Club Spotlight: Rising from the Ashes

The Flying Neutrons are a model of Survival and Success

Like many flying clubs, the recession in the late 2000s hurt The Flying Neutrons as membership numbers and flight hours dropped. But the economic downturn was only one of three major challenges the club has faced—and overcome—in the past 10 years.

In 2007, a club 172 was involved in a fatal midair collision just after departing Cincinnati-Blue Ash Airport (ISZ). The flight instructor and pilot were killed, along with the pilot of a Bonanza. About five years later, when the Blue Ash Airport closed, the club had to relocate and chose Lebanon-Warren County Airport (I68), about 20 miles to the north, as its new home.

“It was a big challenge for us because the airport closed four years ago, in 2012,” Club President Steve Sprovach said. “We were a healthy flying club with right around 120 members at Blue Ash at its peak.”

As it became obvious Blue Ash Airport might not stay open, the club lost a few members. But when the airport closed, the club saw its membership drop from 120 members to a low point of 68 members. The club had many members driving about a half an hour from northern Kentucky to Blue Ash. By relocating 20 miles to the north to Warren County Airport, the 30-minute drive became an hour.

“We lost some members on the southern side of Cincinnati, then we started picking up members from the Dayton area, the northern side of Cincinnati,” Steve said. “A couple of the guys on the membership committee really worked their butts off, and did all the right stuff. And we’re back to 115 members. It’s phenomenal.”

When the club moved, it sent a mailer out to existing pilots and made a brochure to attract new members. Steve also credited a good website as a reason for generating interest in the club.

But most importantly, Steve said the club’s sound fiscal structure, which remained unchained through the recession, was key to the club’s success. Other local clubs changed their financial structures to address having fewer pilots and less flight time, which increased member costs, and those clubs ended up failing. With fewer clubs in the area, the Flying Neutrons were able to attract new members and grow back to its previous level.

Large and Diverse Fleet

With a large membership comes a large fleet – currently seven aircraft. There are two Cessna 172s, a C-182, a C-206, a Cherokee Six, a Piper Arrow III, and a Brazilian-made Paradise LSA. The club just acquired the C-206 (see the August 2016 Aircraft Spotlight) and plans to sell the Cherokee Six. It also has a non-FAA certified simulator, which is free and members are encouraged to use it to improve their safety.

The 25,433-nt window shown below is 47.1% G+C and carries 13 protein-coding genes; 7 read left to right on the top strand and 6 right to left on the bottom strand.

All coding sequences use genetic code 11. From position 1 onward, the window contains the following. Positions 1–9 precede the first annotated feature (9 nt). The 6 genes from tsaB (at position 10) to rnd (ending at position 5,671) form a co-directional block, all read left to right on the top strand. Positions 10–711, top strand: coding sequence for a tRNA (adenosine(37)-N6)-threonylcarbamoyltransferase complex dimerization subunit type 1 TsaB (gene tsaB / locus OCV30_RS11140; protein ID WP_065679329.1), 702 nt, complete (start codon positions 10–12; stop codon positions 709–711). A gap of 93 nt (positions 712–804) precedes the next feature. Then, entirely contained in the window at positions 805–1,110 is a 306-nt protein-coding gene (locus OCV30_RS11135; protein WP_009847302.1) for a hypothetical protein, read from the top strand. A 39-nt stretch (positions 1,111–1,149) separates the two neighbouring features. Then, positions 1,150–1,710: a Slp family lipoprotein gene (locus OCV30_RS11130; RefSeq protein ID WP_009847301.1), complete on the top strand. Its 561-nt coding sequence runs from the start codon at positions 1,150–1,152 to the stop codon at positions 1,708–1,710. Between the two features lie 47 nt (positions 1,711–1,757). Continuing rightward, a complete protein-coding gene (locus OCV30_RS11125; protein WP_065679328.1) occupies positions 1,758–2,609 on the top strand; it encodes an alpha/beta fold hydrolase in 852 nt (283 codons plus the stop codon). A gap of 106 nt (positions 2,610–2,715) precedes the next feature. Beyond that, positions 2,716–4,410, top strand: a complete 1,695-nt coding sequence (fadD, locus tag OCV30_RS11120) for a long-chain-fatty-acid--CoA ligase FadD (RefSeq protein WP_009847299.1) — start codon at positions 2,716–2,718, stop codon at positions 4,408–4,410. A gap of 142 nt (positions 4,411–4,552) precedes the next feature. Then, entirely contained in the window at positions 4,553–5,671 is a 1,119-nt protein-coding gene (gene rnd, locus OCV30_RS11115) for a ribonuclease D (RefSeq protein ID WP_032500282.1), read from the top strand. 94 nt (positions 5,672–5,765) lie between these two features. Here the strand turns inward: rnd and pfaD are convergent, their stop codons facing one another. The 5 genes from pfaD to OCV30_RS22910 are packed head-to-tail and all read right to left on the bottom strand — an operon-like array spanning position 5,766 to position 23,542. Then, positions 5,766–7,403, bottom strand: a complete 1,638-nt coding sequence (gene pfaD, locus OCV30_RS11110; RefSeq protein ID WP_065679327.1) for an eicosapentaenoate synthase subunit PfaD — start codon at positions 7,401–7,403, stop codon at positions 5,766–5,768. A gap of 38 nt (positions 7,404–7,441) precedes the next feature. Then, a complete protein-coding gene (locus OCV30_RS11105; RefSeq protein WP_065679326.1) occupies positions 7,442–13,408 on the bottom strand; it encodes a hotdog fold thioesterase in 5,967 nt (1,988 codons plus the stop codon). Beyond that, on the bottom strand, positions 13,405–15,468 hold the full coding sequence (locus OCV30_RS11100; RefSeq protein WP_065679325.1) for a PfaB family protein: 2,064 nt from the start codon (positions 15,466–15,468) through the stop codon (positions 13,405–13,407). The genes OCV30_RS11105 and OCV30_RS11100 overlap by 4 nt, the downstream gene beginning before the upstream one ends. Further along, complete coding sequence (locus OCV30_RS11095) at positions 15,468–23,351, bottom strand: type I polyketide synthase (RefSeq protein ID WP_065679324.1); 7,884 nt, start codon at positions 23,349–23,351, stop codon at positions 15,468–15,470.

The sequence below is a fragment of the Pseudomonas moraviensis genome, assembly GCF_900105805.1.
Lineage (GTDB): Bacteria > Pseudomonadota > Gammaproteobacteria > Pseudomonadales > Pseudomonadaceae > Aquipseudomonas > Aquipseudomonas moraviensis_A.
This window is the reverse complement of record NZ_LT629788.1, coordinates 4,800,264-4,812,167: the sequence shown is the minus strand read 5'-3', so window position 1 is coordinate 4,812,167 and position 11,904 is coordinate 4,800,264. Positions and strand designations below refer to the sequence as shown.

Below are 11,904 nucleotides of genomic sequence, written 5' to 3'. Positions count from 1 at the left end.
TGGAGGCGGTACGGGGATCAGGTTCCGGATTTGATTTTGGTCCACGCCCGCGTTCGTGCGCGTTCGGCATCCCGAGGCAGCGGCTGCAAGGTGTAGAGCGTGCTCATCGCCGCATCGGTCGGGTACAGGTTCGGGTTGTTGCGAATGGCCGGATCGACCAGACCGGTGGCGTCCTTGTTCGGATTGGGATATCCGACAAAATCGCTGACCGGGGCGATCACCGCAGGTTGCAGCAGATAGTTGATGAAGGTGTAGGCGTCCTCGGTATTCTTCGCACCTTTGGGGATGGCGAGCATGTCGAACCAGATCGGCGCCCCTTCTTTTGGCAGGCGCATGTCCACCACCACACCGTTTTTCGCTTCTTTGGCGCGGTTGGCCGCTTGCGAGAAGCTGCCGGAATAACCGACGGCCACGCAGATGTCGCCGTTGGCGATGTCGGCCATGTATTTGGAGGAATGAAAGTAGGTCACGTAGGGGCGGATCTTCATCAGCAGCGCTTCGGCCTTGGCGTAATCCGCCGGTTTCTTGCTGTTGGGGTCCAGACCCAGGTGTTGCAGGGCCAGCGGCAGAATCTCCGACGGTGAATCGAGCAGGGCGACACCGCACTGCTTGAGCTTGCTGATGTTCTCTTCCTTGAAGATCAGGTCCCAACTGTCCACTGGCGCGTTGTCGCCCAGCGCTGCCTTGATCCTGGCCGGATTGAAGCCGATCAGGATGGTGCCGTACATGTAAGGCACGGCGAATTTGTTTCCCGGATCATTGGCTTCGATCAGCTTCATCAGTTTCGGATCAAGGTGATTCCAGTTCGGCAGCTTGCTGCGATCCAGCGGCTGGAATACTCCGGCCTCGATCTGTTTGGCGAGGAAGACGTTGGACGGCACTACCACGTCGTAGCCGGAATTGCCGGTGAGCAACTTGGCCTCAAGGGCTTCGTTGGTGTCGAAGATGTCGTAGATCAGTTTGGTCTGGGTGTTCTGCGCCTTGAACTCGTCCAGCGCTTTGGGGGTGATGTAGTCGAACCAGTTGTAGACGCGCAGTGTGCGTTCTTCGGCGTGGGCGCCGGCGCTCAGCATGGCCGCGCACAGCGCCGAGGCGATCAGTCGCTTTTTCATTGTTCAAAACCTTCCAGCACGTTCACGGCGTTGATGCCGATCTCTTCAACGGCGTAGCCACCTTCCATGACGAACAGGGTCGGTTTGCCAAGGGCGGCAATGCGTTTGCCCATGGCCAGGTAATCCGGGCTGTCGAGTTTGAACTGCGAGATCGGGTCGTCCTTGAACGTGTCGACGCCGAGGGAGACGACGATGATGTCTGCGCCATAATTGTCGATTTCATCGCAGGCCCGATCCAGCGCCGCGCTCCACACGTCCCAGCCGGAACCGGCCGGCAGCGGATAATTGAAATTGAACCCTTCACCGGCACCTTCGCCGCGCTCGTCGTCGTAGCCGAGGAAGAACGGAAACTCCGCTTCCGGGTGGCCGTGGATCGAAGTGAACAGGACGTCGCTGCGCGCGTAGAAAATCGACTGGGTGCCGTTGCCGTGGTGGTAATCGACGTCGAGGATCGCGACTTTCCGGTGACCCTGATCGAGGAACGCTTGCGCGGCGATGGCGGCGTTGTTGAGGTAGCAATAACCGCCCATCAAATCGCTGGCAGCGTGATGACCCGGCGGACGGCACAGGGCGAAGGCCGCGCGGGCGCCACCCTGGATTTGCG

Although it’s a basic three-monitor set up, you can dial in all kinds of airplanes, including the club’s aircraft. If there is an instructor sitting in, they can change flight conditions as the pilot is flying the simulator. Steve said if his instrument rating isn’t current, he’ll do a few sessions on the simulator and when he gets back in the airplane he is “on the money from the get go,” which reduces the amount of time and cost of flying with an instructor to get recurrent.

Three Membership Levels

Membership is capped at 120 and the club offers three membership levels. The lowest cost membership is an $800 buy in that allows the member flying privileges in the Paradise LSA. For a $1,250 initiation fee, pilots can fly the Paradise and the C-172s, or for $2,500 a member can fly any of the aircraft. Half of the initiation fee is returned when a member leaves the club. If a member wants to change member levels, all they need to do is pay the difference.

“The key to our club is the monthly fee, it’s only $60,” Steve said. “It’s only changed twice [in the eight years] I’ve been a member. Almost all of that goes toward the insurance on the airplanes and the cost of the hangars.” One of the benefits of having to move to Warren County Airport is all of the planes are now in hangars and the club was able to negotiate a five-year lease for its six hangars at a price well below the normal monthly hangar rent.